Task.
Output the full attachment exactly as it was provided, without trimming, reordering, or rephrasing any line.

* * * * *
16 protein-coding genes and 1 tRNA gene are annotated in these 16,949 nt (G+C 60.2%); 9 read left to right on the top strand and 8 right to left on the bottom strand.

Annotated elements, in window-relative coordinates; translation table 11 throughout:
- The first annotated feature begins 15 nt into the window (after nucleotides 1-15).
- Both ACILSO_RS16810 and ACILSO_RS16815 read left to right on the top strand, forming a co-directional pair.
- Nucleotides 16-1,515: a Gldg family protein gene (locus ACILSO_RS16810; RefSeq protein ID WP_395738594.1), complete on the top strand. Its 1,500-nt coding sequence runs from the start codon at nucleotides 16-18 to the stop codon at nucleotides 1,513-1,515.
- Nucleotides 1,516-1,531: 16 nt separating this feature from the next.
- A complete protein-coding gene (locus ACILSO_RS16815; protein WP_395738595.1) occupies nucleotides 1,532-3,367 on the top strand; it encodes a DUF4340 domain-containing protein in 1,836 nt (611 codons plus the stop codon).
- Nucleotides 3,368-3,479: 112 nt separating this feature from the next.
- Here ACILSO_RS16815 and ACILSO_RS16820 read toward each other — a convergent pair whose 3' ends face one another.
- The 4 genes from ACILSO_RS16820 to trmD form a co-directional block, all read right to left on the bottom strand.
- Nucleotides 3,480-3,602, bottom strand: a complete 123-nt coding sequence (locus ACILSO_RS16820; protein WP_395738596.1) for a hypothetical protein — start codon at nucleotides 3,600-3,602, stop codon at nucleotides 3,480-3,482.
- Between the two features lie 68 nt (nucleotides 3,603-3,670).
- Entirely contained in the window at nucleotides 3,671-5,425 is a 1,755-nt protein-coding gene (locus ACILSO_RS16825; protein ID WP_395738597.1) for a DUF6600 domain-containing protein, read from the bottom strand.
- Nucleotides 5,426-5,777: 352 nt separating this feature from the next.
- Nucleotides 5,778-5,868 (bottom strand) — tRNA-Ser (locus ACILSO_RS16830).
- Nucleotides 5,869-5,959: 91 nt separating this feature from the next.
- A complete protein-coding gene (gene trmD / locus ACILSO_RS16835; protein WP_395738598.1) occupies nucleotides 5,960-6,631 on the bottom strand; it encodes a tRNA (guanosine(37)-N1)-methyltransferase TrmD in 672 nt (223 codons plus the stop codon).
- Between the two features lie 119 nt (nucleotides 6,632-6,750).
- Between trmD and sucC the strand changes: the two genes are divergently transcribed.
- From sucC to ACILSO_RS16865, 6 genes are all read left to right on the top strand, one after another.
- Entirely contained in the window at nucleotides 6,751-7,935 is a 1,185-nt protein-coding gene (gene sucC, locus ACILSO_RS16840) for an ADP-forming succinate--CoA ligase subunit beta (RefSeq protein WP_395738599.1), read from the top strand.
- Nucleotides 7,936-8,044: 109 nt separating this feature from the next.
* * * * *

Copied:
16 protein-coding genes and 1 tRNA gene are annotated in these 16,949 nt (G+C 60.2%); 9 read left to right on the top strand and 8 right to left on the bottom strand.

Annotated elements, in window-relative coordinates; translation table 11 throughout:
- The first annotated feature begins 15 nt into the window (after nucleotides 1-15).
- Both ACILSO_RS16810 and ACILSO_RS16815 read left to right on the top strand, forming a co-directional pair.
- Nucleotides 16-1,515: a Gldg family protein gene (locus ACILSO_RS16810; RefSeq protein ID WP_395738594.1), complete on the top strand. Its 1,500-nt coding sequence runs from the start codon at nucleotides 16-18 to the stop codon at nucleotides 1,513-1,515.
- Nucleotides 1,516-1,531: 16 nt separating this feature from the next.
- A complete protein-coding gene (locus ACILSO_RS16815; protein WP_395738595.1) occupies nucleotides 1,532-3,367 on the top strand; it encodes a DUF4340 domain-containing protein in 1,836 nt (611 codons plus the stop codon).
- Nucleotides 3,368-3,479: 112 nt separating this feature from the next.
- Here ACILSO_RS16815 and ACILSO_RS16820 read toward each other — a convergent pair whose 3' ends face one another.
- The 4 genes from ACILSO_RS16820 to trmD form a co-directional block, all read right to left on the bottom strand.
- Nucleotides 3,480-3,602, bottom strand: a complete 123-nt coding sequence (locus ACILSO_RS16820; protein WP_395738596.1) for a hypothetical protein — start codon at nucleotides 3,600-3,602, stop codon at nucleotides 3,480-3,482.
- Between the two features lie 68 nt (nucleotides 3,603-3,670).
- Entirely contained in the window at nucleotides 3,671-5,425 is a 1,755-nt protein-coding gene (locus ACILSO_RS16825; protein ID WP_395738597.1) for a DUF6600 domain-containing protein, read from the bottom strand.
- Nucleotides 5,426-5,777: 352 nt separating this feature from the next.
- Nucleotides 5,778-5,868 (bottom strand) — tRNA-Ser (locus ACILSO_RS16830).
- Nucleotides 5,869-5,959: 91 nt separating this feature from the next.
- A complete protein-coding gene (gene trmD / locus ACILSO_RS16835; protein WP_395738598.1) occupies nucleotides 5,960-6,631 on the bottom strand; it encodes a tRNA (guanosine(37)-N1)-methyltransferase TrmD in 672 nt (223 codons plus the stop codon).
- Between the two features lie 119 nt (nucleotides 6,632-6,750).
- Between trmD and sucC the strand changes: the two genes are divergently transcribed.
- From sucC to ACILSO_RS16865, 6 genes are all read left to right on the top strand, one after another.
- Entirely contained in the window at nucleotides 6,751-7,935 is a 1,185-nt protein-coding gene (gene sucC, locus ACILSO_RS16840) for an ADP-forming succinate--CoA ligase subunit beta (RefSeq protein WP_395738599.1), read from the top strand.
- Nucleotides 7,936-8,044: 109 nt separating this feature from the next.